On Thursday afternoon in Parliament Labour asked if Telecom’s Kiwishare obligation will be removed if a Supplementary Order Paper - introduced this week as part of the Telecommunications Amendment Bill - is passed. In the explanatory notes in SOP No 247, which was introduced on Tuesday, it reads: "Makes changes to provisions relating to deemed TSO instruments and removes references to the KSO (Kiwi share obligation) (new clauses 6B, 7A, 7B, and 23HFA). These amendments are to reflect that the KSO will not be operative following the structural separation of Telecom." The Kiwishare historically included the obligation by Telecom to provide a free local calling service to every resident at a standard monthly fee, regardless of whether they live in rural or urban areas. It also included restrictions around foreign ownership of Telecom, such as no single shareholder may own more than 10 percent of shares with government approval. However, the provisions relating to free local calling and rural services were taken out of the Kiwishare obligation and transferred to the Telecommunication Service Obligation when the Telecommunications Act was passed in 2001. When Labour raised the query ICT Minister Steven Joyce addressed ICT spokesperson Clare Curran's questions by pointing to a Q and A document posted on the MED website on May 24. It claims the following:
- The Kiwishare obligations in regards to foreign ownership restrictions remain with Chorus2.
- Kiwishare obligations such as free local calling and rural services, which are now part of the TSO (Telecommunications Service Obligation), will be split, as appropriate between Chorus2 and Telecom2. These separate sets of obligations will be comprehensive and enforceable by the Crown directly against the relevant party.
Free calling is safe, for now Yesterday evening Joyce responded to a question by Computerworld about the future of free local calling by email. “No, this is not the end of free local calling or the restriction on price increases.The Kiwi Share Obligation in regard to local calling was superseded ten years ago by the Labour government with the TSO deed. That TSO deed obligation will continue and it will be split between the separated companies – Telecom and Chorus.
Labour is either unaware that their government made the change or are deliberately setting out to confuse," Joyce replied.
With regards to foreign ownership rules, these won’t apply to Telecom2. As Joyce told Parliament yesterday, just as TelstraClear and Vodafone aren’t subject to foreign ownership rules, neither should these apply to Telecom2.
So conceivably Telecom2 could eventually become wholly owned by an overseas company. As the majority of the regulated services sit with Chorus2, it retains the obligations relating to foreign ownership.
Telecom2 keeps PSTN
Computerworld asked Joyce if the PSTN – that is the fixed line voice access – will now be part of Chorus2, not Telecom2 post structural separation. He replied:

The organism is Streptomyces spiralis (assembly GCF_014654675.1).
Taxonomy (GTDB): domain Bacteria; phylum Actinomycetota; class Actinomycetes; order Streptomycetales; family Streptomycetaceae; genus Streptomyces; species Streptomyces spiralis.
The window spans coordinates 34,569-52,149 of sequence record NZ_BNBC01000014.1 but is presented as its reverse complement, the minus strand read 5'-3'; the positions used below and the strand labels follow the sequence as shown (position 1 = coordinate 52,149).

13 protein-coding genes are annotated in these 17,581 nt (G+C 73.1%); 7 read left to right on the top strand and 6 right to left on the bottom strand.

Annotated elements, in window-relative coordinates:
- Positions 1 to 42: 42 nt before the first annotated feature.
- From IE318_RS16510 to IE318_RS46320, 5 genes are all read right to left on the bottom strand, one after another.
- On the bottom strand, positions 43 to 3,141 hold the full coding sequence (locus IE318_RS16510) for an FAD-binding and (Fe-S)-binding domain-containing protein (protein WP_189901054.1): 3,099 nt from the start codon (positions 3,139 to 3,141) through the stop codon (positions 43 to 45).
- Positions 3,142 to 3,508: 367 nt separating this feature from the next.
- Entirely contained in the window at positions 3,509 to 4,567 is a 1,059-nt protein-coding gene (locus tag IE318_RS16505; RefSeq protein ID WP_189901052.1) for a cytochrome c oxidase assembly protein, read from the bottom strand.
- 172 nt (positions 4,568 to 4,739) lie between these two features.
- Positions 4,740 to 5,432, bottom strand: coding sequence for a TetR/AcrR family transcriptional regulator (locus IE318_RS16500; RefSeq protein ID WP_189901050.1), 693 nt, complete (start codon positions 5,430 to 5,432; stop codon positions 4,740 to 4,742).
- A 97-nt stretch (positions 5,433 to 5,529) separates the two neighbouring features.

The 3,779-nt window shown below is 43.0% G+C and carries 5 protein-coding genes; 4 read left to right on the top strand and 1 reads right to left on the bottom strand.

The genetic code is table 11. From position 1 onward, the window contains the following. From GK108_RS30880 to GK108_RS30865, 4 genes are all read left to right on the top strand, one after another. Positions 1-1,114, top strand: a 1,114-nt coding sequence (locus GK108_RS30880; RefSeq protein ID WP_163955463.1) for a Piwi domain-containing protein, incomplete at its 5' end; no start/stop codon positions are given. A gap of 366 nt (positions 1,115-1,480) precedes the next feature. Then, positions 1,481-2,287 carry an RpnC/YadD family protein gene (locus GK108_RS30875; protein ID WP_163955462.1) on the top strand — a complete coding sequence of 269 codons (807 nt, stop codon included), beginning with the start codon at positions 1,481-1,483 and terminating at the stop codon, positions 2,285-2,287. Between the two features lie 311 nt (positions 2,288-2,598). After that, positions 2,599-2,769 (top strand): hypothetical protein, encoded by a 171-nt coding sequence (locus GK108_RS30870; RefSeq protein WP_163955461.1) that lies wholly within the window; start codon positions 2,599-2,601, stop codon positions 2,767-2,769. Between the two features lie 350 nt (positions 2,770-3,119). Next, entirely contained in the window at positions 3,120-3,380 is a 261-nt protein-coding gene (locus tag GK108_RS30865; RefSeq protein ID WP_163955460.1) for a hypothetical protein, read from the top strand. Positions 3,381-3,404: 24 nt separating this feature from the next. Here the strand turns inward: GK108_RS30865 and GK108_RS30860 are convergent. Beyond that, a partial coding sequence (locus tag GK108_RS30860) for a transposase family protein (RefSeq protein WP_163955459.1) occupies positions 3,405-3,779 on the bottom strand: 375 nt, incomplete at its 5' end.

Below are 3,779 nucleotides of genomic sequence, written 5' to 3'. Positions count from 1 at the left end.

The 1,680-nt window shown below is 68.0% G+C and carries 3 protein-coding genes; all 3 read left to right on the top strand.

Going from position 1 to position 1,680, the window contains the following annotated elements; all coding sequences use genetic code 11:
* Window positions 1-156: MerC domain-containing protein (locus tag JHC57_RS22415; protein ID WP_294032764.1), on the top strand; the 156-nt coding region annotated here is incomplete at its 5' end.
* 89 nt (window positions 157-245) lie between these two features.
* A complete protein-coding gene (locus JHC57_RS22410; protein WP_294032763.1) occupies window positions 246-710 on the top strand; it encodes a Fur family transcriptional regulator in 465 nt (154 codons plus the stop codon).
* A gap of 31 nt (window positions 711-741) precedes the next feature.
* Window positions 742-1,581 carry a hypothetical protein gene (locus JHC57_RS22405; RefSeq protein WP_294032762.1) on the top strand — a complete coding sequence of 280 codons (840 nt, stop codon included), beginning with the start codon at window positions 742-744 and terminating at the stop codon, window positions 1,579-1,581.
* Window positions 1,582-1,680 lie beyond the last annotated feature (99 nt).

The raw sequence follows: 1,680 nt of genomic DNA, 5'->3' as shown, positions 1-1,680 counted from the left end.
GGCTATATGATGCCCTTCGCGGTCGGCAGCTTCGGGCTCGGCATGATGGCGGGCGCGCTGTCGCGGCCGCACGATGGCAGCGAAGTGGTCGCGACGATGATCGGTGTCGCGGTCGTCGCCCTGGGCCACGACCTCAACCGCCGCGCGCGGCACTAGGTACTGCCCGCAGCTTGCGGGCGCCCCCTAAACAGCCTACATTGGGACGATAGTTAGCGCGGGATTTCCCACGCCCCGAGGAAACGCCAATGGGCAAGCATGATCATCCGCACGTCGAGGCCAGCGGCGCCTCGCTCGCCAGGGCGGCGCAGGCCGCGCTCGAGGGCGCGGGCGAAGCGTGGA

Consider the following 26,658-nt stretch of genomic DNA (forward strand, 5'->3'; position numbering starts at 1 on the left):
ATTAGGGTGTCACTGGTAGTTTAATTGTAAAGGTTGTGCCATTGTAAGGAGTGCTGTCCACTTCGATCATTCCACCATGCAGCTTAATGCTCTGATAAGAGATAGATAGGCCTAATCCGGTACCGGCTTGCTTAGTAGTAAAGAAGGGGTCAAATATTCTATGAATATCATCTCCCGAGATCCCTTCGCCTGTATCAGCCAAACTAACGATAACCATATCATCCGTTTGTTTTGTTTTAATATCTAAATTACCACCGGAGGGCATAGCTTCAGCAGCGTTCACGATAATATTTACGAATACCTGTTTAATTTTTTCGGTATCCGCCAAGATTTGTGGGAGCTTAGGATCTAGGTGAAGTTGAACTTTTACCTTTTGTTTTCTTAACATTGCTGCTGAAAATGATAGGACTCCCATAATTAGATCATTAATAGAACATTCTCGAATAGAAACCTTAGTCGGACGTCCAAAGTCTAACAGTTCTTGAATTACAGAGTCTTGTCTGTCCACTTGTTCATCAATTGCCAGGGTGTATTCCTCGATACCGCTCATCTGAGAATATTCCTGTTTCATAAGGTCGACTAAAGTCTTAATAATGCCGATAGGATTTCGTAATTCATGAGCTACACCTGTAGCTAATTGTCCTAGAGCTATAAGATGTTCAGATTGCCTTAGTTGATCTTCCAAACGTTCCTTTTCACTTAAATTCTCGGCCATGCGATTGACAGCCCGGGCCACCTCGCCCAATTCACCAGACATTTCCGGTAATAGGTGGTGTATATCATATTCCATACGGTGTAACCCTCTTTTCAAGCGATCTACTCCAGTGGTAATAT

“No, the PSTN will sit in Telecom Retail after structural separation. The amendment takes account of the changes to the service description made following a Commerce Commission recommendation concerning resale of PSTN services.” So that would explain why the TSO obligations are split between the two companies. It appears Telecom2 will retain some responsibility for ensuring delivery of a copper-based voice service at the same price to all New Zealanders.
Chorus2 remains in NZ ownership The Kiwishare goes but restrictions on foreign ownership for Chorus2 remain. Although these restrictions are not enshrined in law, but in a deed, according to the MED document. “There would be tax consequences for Telecom’s Australian resident shareholders if the current Kiwishare continues in its present form during de-merger. Therefore it will be converted to an Ordinary share and Chorus2’s Kiwishare obligations will instead be provided for in its constitution and in a Deed with the Crown. The Government will also own a small number of ordinary shares in Chorus2 so that it can protect its rights as a shareholder.”
Accounting separation wiped As an aside note, SOP 247 ends the accounting separation requirements that were put in place following the operational separation of Telecom. Computerworld asked Joyce if it would go, he replied:
“Yes. Accounting separation will end once this Bill passes into law because we are moving to two completely structurally separate companies.
Industry submissions indicated that information produced by accounting separation was of little value. The Commerce Commission will have access to financial information about the fibre network from the outset of the build.”
The Telecommunications (TSO, Broadband, and Other Matters) Amendment Bill – which includes the changes outlined in SOP 247 – is expected to have its third and final reading in Parliament next week.